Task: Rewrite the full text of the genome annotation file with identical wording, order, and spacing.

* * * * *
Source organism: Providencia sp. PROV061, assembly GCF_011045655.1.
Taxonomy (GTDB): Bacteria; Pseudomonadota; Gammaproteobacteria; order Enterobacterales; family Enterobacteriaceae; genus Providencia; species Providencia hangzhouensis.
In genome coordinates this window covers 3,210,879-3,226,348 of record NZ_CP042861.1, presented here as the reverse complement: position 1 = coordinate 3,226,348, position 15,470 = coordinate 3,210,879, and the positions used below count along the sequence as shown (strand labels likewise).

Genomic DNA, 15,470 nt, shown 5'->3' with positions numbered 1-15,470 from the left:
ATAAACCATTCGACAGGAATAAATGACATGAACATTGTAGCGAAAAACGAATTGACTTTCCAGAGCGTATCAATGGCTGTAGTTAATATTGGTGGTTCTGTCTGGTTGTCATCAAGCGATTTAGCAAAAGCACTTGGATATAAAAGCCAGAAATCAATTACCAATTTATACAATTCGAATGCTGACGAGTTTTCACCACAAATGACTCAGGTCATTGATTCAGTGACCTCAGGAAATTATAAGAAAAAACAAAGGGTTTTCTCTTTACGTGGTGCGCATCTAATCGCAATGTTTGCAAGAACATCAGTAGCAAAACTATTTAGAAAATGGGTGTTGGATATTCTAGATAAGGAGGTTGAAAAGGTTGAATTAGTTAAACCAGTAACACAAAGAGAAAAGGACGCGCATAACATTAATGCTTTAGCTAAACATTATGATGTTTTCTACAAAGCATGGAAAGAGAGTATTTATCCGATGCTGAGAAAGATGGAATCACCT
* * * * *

Source organism: Providencia sp. PROV061, assembly GCF_011045655.1.
Taxonomy (GTDB): Bacteria; Pseudomonadota; Gammaproteobacteria; order Enterobacterales; family Enterobacteriaceae; genus Providencia; species Providencia hangzhouensis.
In genome coordinates this window covers 3,210,879-3,226,348 of record NZ_CP042861.1, presented here as the reverse complement: position 1 = coordinate 3,226,348, position 15,470 = coordinate 3,210,879, and the positions used below count along the sequence as shown (strand labels likewise).

Genomic DNA, 15,470 nt, shown 5'->3' with positions numbered 1-15,470 from the left:
ATAAACCATTCGACAGGAATAAATGACATGAACATTGTAGCGAAAAACGAATTGACTTTCCAGAGCGTATCAATGGCTGTAGTTAATATTGGTGGTTCTGTCTGGTTGTCATCAAGCGATTTAGCAAAAGCACTTGGATATAAAAGCCAGAAATCAATTACCAATTTATACAATTCGAATGCTGACGAGTTTTCACCACAAATGACTCAGGTCATTGATTCAGTGACCTCAGGAAATTATAAGAAAAAACAAAGGGTTTTCTCTTTACGTGGTGCGCATCTAATCGCAATGTTTGCAAGAACATCAGTAGCAAAACTATTTAGAAAATGGGTGTTGGATATTCTAGATAAGGAGGTTGAAAAGGTTGAATTAGTTAAACCAGTAACACAAAGAGAAAAGGACGCGCATAACATTAATGCTTTAGCTAAACATTATGATGTTTTCTACAAAGCATGGAAAGAGAGTATTTATCCGATGCTGAGAAAGATGGAATCACCT